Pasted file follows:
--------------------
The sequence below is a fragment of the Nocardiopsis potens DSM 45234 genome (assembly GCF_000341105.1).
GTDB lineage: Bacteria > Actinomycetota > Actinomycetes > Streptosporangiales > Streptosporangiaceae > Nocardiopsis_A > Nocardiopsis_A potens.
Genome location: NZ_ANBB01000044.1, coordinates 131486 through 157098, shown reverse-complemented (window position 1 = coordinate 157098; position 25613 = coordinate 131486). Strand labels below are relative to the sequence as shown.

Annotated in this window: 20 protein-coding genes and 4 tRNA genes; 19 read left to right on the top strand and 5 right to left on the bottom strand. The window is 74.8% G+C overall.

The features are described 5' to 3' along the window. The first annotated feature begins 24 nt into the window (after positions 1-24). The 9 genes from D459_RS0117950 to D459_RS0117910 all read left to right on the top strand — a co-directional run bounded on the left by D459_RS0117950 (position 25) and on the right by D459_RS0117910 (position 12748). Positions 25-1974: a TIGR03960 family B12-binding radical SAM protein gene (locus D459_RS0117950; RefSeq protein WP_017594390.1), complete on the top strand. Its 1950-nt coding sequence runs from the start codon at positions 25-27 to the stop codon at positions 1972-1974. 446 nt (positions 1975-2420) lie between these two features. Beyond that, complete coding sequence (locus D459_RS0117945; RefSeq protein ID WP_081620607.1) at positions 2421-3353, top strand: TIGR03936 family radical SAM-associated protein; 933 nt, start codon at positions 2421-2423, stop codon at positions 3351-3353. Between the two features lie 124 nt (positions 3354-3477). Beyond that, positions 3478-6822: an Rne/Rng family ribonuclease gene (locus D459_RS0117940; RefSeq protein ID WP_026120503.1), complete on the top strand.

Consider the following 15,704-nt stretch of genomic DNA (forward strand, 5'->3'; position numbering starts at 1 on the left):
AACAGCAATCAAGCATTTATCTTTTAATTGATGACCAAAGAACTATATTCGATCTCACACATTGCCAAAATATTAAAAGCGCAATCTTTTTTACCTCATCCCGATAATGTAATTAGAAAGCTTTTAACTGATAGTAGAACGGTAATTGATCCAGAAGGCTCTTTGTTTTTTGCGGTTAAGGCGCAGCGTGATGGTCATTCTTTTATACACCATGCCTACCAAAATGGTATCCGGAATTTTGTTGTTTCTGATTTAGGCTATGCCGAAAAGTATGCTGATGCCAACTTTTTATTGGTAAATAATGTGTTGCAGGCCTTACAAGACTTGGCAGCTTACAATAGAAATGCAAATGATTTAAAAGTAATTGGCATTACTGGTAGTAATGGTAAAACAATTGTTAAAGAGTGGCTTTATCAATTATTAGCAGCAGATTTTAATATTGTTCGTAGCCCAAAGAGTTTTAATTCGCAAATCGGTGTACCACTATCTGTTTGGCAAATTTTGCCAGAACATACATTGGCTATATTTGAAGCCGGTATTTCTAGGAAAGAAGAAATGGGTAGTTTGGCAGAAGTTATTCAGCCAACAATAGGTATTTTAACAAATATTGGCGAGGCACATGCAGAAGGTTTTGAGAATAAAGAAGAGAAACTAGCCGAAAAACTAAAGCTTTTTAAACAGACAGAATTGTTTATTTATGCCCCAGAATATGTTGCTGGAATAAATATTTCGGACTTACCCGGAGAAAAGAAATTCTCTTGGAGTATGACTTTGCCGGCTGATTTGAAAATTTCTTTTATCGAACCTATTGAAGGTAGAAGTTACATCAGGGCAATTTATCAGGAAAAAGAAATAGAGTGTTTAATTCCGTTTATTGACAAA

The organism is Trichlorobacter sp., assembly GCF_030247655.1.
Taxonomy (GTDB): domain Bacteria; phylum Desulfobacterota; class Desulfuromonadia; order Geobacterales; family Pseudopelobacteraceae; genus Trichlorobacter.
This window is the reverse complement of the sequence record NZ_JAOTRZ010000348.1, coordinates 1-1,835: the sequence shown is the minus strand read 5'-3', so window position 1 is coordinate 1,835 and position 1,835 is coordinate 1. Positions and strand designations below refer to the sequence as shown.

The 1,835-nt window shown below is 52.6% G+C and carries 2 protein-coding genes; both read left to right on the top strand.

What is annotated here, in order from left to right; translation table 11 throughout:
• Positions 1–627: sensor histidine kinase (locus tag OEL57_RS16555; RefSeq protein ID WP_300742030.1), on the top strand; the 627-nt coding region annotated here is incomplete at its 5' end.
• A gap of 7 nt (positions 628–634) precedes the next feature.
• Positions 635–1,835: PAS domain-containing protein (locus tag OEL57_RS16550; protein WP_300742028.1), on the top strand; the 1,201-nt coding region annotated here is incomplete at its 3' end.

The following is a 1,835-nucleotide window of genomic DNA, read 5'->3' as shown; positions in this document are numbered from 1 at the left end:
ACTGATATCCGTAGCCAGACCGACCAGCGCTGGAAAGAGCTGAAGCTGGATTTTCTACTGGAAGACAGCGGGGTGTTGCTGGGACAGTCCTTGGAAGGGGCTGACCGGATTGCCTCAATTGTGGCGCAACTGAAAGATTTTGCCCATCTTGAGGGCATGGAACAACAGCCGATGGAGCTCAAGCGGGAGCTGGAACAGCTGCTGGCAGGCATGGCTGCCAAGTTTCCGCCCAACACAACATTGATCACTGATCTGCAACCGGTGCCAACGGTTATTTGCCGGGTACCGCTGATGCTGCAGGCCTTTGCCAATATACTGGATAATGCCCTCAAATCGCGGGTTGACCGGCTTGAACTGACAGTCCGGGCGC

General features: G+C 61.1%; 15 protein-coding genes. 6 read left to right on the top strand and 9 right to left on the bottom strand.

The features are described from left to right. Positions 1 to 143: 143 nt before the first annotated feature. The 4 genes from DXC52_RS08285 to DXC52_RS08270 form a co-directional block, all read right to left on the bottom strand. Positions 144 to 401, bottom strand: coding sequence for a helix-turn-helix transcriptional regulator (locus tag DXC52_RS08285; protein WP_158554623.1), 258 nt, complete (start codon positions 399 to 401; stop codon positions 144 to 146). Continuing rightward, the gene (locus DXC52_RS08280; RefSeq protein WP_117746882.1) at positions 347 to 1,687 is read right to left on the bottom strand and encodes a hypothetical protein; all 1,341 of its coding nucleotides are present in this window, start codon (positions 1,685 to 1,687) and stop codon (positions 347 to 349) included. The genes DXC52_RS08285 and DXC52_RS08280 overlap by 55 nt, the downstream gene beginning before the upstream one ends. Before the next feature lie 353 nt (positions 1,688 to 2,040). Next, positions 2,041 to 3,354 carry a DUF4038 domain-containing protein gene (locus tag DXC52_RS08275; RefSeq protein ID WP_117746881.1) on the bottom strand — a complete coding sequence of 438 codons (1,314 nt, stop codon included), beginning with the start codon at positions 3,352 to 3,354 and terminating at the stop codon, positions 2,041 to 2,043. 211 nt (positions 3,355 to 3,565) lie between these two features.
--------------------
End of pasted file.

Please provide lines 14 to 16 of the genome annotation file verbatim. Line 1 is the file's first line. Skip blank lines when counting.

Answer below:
• A gap of 7 nt (positions 628–634) precedes the next feature.
• Positions 635–1,835: PAS domain-containing protein (locus tag OEL57_RS16550; protein WP_300742028.1), on the top strand; the 1,201-nt coding region annotated here is incomplete at its 3' end.

The following is a 1,835-nucleotide window of genomic DNA, read 5'->3' as shown; positions in this document are numbered from 1 at the left end: